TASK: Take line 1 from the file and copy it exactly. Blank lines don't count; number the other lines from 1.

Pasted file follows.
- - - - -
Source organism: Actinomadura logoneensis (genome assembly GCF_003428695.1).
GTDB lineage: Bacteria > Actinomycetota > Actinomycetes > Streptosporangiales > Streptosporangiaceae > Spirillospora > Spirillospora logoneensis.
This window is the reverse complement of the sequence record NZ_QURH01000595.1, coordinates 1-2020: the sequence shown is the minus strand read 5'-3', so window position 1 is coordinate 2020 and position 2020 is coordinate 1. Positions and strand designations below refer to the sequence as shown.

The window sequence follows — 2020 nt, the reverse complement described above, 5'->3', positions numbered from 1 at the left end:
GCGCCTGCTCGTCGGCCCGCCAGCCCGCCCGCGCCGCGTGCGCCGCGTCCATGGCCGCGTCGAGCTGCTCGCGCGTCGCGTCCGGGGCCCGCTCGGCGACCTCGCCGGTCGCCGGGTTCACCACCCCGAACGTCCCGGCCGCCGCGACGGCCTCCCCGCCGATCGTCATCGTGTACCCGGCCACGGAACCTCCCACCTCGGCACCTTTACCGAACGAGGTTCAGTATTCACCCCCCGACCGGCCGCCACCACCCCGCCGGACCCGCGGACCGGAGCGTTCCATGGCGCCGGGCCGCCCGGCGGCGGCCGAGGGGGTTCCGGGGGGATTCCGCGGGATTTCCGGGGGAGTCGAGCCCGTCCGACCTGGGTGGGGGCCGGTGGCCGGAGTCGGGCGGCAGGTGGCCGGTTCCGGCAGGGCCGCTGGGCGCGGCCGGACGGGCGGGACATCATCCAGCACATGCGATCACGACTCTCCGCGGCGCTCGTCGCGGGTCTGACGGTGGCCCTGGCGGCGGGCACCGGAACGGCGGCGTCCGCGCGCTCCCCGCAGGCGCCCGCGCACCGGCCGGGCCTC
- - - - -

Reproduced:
Source organism: Actinomadura logoneensis (genome assembly GCF_003428695.1).